Image of Norman White’s HelpLess Robot.

In both pieces, the robots were immobile in the absence of human touch and were based in the concept of determinism: a theory that all events have been predetermined, making free will non-existent. That being said, Shannon and White’s sculptures needed a preceding motion to activate the work in some way. Without human interactions, there would be no functionality or direction for the robots to take.

1993: Robots as Emotional Objects

Spear by Erwin Driessens and Maria Verstappen was a piece that directly involved a human body and small, minimal robot. The contraption had a feather-like piece at the end of a chain, moving in jagged, curt movements.

The robot Spear was designed to mimic the behavior of a primitive organism.

Barely grazing the body, the robot was meant to evoke a sensation of being tickled. The artists wanted to “…reproduce the unpredictable movements of a blade of grass when it is blowing in the wind and gently touches your skin“. A machine trying to replicate a human experience and mimic a living thing transformed robots into an uncanny, organic, but poetic territory.

This next piece had a similar concept to the first-mentioned piece, CYSP 1. Terrain_01 created by Ulrike Gabriel and Bob O’Kane, fabricated a controlled colony of beetle-shaped robots. The robots were each equipped with light sensors and placed under an interactive lighting rig. Audience members were attached to brain wave sensors that manipulated the intensity of the lights. If the viewer brain activity was calm, the lights became brighter, making the robots more active. If the viewer had more erratic activity, it had the opposite effect.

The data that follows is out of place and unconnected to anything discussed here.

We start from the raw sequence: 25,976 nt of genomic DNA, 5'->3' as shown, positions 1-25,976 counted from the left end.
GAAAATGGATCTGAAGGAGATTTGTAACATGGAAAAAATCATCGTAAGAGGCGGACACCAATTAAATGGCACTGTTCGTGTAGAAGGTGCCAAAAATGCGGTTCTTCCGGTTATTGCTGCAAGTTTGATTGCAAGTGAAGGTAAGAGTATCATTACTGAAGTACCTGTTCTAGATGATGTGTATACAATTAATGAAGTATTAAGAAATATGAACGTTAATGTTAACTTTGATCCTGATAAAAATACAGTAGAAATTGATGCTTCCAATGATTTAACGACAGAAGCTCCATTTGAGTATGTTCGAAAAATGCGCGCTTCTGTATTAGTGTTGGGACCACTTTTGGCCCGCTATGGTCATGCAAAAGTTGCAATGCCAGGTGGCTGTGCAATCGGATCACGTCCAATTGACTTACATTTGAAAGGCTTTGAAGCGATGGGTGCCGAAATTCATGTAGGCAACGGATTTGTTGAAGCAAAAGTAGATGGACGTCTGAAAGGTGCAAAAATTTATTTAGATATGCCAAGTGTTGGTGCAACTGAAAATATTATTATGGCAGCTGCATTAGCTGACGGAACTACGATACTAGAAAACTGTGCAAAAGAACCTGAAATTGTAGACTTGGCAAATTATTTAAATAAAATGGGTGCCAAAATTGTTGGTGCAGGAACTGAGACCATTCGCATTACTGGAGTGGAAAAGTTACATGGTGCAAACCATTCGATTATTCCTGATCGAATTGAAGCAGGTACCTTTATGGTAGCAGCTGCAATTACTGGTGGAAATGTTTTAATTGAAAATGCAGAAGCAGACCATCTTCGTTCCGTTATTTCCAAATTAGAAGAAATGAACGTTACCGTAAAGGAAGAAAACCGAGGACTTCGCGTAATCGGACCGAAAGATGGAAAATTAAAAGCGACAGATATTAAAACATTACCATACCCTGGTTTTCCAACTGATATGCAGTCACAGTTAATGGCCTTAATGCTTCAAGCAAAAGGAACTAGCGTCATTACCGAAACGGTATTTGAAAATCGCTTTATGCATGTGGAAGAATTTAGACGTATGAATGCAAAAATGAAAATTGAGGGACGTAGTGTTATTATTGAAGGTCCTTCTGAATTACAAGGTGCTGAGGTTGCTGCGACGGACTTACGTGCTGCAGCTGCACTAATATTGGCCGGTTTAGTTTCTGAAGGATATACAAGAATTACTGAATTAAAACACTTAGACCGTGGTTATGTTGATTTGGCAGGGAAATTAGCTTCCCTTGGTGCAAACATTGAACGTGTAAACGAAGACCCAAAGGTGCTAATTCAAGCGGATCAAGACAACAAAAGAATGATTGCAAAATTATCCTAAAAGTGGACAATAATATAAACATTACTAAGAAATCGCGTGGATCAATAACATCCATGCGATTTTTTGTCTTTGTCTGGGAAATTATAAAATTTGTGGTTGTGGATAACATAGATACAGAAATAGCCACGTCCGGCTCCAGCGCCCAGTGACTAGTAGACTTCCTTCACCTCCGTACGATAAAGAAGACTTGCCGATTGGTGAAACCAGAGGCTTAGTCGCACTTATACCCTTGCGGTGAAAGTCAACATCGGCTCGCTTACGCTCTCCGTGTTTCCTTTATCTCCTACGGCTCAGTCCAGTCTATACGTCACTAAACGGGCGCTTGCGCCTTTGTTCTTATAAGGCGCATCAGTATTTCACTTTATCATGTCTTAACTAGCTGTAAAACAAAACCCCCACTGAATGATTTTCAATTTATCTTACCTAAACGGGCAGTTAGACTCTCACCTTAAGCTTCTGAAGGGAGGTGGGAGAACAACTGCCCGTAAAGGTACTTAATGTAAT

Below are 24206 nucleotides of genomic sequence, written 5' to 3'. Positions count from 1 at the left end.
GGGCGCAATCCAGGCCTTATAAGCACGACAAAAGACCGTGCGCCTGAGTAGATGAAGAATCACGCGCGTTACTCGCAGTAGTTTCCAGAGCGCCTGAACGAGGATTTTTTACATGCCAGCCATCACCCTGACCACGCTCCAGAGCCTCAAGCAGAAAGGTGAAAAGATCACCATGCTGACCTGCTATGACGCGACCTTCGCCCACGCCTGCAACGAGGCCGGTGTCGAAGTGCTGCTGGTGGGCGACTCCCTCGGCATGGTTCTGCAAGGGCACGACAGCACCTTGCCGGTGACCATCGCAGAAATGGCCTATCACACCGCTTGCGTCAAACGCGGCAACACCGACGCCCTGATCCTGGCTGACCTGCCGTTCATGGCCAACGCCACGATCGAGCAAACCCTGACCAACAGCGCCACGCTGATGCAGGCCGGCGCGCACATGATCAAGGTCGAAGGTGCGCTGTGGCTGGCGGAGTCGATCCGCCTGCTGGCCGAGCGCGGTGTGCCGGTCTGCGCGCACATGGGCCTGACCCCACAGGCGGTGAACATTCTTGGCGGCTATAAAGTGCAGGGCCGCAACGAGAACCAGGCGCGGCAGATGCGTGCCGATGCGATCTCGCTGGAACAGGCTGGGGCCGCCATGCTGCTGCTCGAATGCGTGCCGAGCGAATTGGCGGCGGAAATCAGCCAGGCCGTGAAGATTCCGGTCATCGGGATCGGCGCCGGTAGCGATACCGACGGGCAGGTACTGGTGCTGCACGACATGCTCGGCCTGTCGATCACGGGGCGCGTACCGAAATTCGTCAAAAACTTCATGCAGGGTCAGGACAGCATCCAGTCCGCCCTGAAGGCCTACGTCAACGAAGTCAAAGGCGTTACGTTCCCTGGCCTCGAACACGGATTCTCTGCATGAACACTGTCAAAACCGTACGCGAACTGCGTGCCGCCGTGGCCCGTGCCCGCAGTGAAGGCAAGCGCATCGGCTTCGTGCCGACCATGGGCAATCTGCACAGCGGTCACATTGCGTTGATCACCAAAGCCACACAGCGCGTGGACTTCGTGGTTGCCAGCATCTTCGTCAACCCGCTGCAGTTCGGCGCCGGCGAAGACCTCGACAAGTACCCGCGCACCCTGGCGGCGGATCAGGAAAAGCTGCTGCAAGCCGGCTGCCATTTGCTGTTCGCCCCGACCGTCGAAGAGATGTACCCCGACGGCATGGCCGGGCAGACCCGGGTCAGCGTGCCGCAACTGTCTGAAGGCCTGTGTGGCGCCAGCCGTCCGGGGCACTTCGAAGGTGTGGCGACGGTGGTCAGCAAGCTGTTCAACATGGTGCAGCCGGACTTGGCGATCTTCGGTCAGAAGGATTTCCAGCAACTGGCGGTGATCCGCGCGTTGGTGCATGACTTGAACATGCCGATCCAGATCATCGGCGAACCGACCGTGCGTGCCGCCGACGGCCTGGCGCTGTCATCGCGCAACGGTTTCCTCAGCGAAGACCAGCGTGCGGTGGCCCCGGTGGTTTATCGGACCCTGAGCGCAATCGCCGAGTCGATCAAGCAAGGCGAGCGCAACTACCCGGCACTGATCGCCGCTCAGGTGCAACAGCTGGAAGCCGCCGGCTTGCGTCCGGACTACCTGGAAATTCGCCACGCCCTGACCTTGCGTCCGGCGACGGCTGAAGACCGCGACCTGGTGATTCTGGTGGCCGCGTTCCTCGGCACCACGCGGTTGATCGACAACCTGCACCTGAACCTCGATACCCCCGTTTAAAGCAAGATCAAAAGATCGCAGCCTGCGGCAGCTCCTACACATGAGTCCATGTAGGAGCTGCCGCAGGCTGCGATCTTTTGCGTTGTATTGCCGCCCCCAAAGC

With the attachment of devices that could detect audiences’ brain waves, Terrain_01 resembled a colony of insects that could react to external stimuli.

Like CYSP 1, Terrain_01 responded to outside elements. Terrain_01 was more of a cerebral experience as there was the element of unseen thoughts to manipulate physical objects. In a way, the programmed robots were inadvertently perceived as human emotions as CYSP 1 exemplified them.

1979 – Present: Survival Research Laboratory

Outside of interactive human and robot pieces, a collective of artists working under the name Survival Research Laboratory, have been creating large-scale, destructive, robotic art performances. They have been taking tools and techniques from industry, science, and military groups to then redirect them into socio-political satire. With our society’s excessive use of violence and cold practicality, the Survival Research Laboratory isolates that destruction and presents it as spectacle.

Robot art has now taken as new and up and coming technology provide new ways of making art. Technologists have pushed robot art to new realms, forcing viewers to re-examine the boundaries between artwork and artist. The resurgence of robot art is yielding exciting implications for the future of creative technology, where machines can now create on their own rather than being the subject of a piece.

This content comes from the free course Generative Art and Computational Creativity developed by Simon Fraser University. If you’re interested in learning more about robot art and creative technology, check it out below:

Generative Art and Computational Creativity